Alimera Sciences (ALIM) Announces Publication of Phase 4 PALADIN Study with ILUVIEN

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Alimera Sciences, Inc. (Nasdaq: ALIM) (“Alimera”), a global pharmaceutical company whose mission is to be of invaluable value to patients, physicians and partners concerned with retinal health and the maintenance of ‘better vision for longer, today announced that the 3-year results of the PALADIN study have been published in the peer-reviewed journal Ophthalmology.

The results of this study show that patients with diabetic macular edema (DME) who received a single dose of the extended-release implant ILUVIEN (fluocinolone acetonide intravitreal implant) 0.19 mg demonstrated improvements statistically of best corrected visual acuity, central subfield thickness and treatment load at 36 months. Patient treatment frequency in the PALADIN study was reduced by 70.5%, from a median of 3.4 treatments per year in the 36 months prior to ILUVIEN injection to a median of 1.0 treatment per year in the 36 months following the injection of ILUVIEN. Additionally, 2.97% of eyes required IOP lowering surgery, only half of which were due to steroid-induced ocular hypertension following administration of ILUVIEN according to the US label. This compares favorably to 4.8% in the pivotal FAME studies. For the full publication, click Right here.

A post hoc analysis of PALADIN data over 36 months found that patients who received ≤ 6 treatments for DME prior to ILUVIEN administration had significantly greater gains in visual acuity compared to patients who received > 6 treatments before receiving ILUVIEN (5.70 letters, P=.0048 against 1.78 letters, P = .8337). These results suggest that using ILUVIEN earlier in a DME treatment algorithm could lead to more desirable visual acuity outcomes.

“We are very pleased to see confirmation from the PALADIN study that the risk of intraocular pressure side effects can be effectively mitigated when ILUVIEN is used according to our US FDA label,” said Rick Eiswirth, President and CEO of Alimera. “Additionally, we are pleased that the PALADIN study provides another set of data demonstrating the ability of ILUVIEN to improve visual acuity with fewer therapeutic interventions and further supports our NEW DAY study hypothesis.”

The PALADIN study was a prospective, phase 4, open-label, observational study conducted over 36 months at 41 sites across the United States. The study was designed and developed to confirm the benefit of using prior corticosteroid therapy as indicated in the ILUVIEN US label, to mitigate the risk of uncontrolled IOP elevation. The researchers recruited 202 eyes from 159 patients with DME who had previously received corticosteroid therapy without a clinically significant increase in IOP. All eyes were treated with ILUVIEN and patients were followed for up to 36 months.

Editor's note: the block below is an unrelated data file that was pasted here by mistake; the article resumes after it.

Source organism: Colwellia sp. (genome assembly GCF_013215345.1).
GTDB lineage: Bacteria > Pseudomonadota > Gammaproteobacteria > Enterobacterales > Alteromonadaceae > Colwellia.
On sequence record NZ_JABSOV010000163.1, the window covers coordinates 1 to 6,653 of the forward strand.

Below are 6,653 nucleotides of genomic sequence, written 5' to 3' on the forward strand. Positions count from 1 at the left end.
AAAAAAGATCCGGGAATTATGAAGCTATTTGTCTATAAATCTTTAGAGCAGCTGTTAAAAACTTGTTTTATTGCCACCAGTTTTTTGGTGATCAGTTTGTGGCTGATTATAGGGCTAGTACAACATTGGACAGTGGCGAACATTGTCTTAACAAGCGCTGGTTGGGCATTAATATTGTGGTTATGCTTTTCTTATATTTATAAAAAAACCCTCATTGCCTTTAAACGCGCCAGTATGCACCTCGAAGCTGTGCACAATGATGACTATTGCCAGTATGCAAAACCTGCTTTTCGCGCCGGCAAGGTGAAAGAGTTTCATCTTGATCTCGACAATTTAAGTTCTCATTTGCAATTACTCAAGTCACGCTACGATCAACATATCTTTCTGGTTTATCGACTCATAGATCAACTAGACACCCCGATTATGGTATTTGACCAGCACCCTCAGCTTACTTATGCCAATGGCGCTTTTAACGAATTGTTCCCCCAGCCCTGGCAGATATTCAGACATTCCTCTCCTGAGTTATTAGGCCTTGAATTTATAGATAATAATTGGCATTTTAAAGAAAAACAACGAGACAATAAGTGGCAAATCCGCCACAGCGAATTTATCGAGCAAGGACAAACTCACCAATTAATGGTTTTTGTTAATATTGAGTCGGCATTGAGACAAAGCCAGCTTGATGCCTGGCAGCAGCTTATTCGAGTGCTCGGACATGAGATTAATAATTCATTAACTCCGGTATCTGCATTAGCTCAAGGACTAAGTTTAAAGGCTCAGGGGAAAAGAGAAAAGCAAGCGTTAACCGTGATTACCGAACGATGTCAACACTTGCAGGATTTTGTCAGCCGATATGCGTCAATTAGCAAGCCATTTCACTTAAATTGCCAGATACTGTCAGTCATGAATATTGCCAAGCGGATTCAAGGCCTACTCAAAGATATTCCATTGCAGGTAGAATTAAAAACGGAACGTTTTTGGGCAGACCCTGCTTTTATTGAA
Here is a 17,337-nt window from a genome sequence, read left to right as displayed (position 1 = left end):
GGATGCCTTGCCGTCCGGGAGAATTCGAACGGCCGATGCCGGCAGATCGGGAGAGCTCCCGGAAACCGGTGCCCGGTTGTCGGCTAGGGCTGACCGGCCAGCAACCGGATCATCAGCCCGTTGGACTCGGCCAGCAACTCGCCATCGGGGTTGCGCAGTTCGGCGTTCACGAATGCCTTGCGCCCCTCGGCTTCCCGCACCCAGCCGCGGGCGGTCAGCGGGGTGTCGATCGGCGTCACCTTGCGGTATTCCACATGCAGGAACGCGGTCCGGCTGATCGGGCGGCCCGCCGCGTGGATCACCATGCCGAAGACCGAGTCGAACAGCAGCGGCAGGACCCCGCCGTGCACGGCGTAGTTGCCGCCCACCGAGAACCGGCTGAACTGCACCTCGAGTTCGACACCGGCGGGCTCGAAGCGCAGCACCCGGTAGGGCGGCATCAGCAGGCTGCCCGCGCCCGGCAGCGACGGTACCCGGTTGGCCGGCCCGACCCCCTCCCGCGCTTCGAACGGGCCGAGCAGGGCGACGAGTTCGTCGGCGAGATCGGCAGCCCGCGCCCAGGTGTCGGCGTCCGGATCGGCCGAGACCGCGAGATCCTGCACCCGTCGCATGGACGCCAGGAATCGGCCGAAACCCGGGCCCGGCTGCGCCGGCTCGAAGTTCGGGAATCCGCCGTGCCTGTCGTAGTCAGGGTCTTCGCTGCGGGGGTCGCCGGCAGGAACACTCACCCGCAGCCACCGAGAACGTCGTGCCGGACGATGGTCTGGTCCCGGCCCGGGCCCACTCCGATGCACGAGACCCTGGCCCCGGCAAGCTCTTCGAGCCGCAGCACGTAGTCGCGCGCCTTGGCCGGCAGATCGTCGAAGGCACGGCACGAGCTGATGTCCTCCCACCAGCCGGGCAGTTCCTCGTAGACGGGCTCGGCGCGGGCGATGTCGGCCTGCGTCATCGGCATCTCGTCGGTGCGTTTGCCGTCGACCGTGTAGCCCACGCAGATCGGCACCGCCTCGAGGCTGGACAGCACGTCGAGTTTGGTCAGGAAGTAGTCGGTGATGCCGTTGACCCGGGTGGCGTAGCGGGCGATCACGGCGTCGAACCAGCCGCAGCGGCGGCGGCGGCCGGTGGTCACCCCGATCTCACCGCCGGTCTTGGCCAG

“The 3-year results of the PALADIN study demonstrate the ability of ILUVIEN to safely and effectively improve visual acuity and retinal anatomy while reducing the recurrence of edema, as evidenced by decreased treatment burden in patients with DME,” said Michael Singer, MD, Clinical Professor of Ophthalmology, University of Texas Health Science Center, San Antonio, and Director of Clinical Research Medical Center Ophthalmology, San Antonio, Texas. “This is particularly important for the diabetic population. Many diabetics are actively working and would otherwise be under a high treatment load of injections that are currently required with anti-vegf therapy alone. results.

Primary outcomes included changes in IOP and interventions to manage IOP elevations; secondary outcomes examined visual, anatomical, and treatment burden outcomes. Among the findings at 36 months:

  • Mean best corrected visual acuity increased by 3.61 letters (P = 0.0222) from baseline.
  • The average thickness of the central subfield decreased by 60.69 µm (P
  • Patients received an average of 1.0 treatments per year after receiving ILUVIEN. During the 36-month period immediately preceding administration of ILUVIEN, patients received an average of 3.4 treatments per year. Thus, the ILUVIEN treatment resulted in a 70.5% reduction in treatment load.
  • Surgery to treat elevated IOP occurred in 2.97% of eyes; only 1.49% of patients were operated on due to steroid-related IOP elevation, with the remaining cases of IOP elevation primarily attributed to neovascular glaucoma.
  • An IOP response ≤ 25 mm Hg after steroid challenge predicted a similar outcome after ILUVIEN treatment at last visit in 96.9% of eyes.
  • Mean IOP remained stable throughout the study, and IOP increases of >30 mm Hg were observed in only 10.9% of eyes. The increases in IOP that occurred were considered manageable with standard treatments, according to the study authors.

Full details of the study are available here.

About Diabetic Macular Edema (DME)

DME, the leading cause of vision loss associated with diabetic retinopathy, is a disease affecting the macula, the part of the retina responsible for central vision. When the leakage of blood vessels associated with diabetic retinopathy leads to swelling of the macula, it is called DME. The onset of DME is painless and may not be noticed by the patient until it manifests as central blurred vision or acute vision loss. The severity of this blurring can vary from mild to profound vision loss. The Wisconsin Epidemiological Study of Diabetic Retinopathy found that over a 10-year period, approximately 19% of people with diabetes included in the study were diagnosed with DME. All people with type 1 or type 2 diabetes are at risk of developing DME.

Jacob L. Thornton